The 2020 Election—An Election of “Firsts”

Published on November 7, 2020

The 2020 election was one of “firsts”, in which BIPOC and LGBTQ+ politicians won seats that have never been won before. While it’s mildly disheartening that in the 2020 election we still have firsts of this kind, it is a sign of incredible progress. It’s also an indication that the United States government is growing to more closely resemble the people it represents.

On Saturday morning, all the major news outlets projected that Kamala Harris will make history as the first female Vice President in the nation’s history. She has shattered a huge glass ceiling to become the highest-ranking woman in the White House and the second in command of the United States of America. She is also the first Asian American and Black woman to hold the position, making her win historic on three counts.

Missouri also elected Cori Bush to be their first-ever Black congresswoman. She will be the Democratic Representative for Missouri’s 1st congressional district. Bush won this election handily, with more than 78% of the vote.

Madinah Wilson-Anton won her race to become Delaware’s first Muslim state legislator. She will be a Democratic representative for District 26 in the Delaware House of Representatives, at only 27 years old. In Wisconsin, Samba Baldeh will be the first Muslim elected to the Wisconsin State Assembly. He will represent District 48.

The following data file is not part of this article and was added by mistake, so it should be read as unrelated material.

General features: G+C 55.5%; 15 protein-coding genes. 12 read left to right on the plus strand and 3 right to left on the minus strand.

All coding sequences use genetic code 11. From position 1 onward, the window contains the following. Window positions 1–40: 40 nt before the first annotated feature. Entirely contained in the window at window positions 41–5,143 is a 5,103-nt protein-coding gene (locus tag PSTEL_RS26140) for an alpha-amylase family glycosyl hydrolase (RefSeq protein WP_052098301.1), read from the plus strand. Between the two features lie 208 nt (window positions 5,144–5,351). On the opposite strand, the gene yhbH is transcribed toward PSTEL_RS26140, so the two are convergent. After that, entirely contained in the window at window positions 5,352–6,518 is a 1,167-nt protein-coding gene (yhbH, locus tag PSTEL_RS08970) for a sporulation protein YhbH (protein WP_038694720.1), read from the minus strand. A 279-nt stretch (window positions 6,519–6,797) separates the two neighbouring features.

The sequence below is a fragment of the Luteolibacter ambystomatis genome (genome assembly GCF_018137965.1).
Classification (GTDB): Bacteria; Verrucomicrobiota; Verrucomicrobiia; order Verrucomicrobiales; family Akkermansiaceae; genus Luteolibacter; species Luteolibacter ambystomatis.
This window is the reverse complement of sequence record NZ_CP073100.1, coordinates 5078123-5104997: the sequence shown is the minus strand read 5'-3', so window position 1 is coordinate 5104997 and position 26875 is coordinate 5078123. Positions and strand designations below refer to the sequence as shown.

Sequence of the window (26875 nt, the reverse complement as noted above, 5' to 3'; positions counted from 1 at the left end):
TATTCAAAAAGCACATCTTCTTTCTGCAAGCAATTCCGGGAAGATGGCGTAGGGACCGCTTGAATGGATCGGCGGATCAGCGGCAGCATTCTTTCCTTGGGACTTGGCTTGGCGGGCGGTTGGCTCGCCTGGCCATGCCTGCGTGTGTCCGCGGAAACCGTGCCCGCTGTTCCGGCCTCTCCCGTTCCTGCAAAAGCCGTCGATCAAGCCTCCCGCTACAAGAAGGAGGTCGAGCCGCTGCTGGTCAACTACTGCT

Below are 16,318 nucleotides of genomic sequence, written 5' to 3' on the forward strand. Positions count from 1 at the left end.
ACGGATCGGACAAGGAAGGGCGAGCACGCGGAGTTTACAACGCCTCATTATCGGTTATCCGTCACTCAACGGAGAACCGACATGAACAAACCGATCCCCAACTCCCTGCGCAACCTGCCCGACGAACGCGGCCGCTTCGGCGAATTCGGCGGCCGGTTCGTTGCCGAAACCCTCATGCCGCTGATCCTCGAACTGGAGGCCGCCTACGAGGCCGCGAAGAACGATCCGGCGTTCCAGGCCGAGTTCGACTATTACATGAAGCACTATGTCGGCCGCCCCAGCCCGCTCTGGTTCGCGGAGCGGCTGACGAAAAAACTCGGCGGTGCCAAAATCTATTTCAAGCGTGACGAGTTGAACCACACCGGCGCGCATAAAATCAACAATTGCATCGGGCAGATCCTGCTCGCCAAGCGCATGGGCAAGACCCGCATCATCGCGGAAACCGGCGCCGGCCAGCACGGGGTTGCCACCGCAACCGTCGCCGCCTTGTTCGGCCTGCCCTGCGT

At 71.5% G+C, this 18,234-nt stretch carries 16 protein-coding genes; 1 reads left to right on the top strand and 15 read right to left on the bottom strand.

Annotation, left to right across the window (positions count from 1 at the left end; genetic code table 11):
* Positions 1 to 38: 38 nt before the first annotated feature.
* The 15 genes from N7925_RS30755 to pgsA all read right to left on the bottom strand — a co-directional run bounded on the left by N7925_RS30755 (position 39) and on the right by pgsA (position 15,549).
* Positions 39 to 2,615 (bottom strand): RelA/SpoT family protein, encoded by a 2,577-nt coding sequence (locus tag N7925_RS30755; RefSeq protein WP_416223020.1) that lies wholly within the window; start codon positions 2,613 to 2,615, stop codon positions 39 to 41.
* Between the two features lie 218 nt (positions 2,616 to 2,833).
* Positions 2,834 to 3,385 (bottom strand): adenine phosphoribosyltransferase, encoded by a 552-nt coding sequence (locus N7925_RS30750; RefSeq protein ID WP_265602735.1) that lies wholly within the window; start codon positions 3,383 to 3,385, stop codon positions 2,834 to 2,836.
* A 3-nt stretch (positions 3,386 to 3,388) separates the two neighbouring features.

In Colorado, Iman Jodeh will join the state House of Representatives as the first Muslim lawmaker elected to the state’s legislature. Christopher Benjamin will also become the first Muslim elected to any statewide office in Florida. He will represent the 107th District in the Florida House of Representatives.

A Historic Year For LGBTQ+ Lawmakers

Bronx Democrat Ritchie Torres and Mondaire Jones of Westchester make history as the first openly gay Black men elected to Congress. Both men are from New York, representing different districts. Both men are also young Democrats who won their elections by wide margins.

Sarah McBride made history this election cycle by becoming the first openly transgender person elected to the Delaware State Senate. Her election will make her the highest-ranking transgender person in the US government.

New York, Georgia, and Florida each elected Jabari Brisport, Kim Jackson, and Michele Rayner Goolsby respectively to be the first openly LGBTQ+ people of color elected to their State Senates. Stephanie Byers is also set to become the first transgender lawmaker in the state of Kansas. Vermont also elected Taylor small as the state’s first transgender legislator.

Mauree Turner, who won the race for state House of Representatives in Oklahoma, will be the first Muslim lawmaker ever elected to the state’s legislature. They are also the first non-binary legislator elected in US history.

Olivia Smith is a Staff Writer at Grit Daily. Based in San Francisco, she covers events, entertainment, fashion, and technology. She also serves as a Voices contributor at PopSugar.

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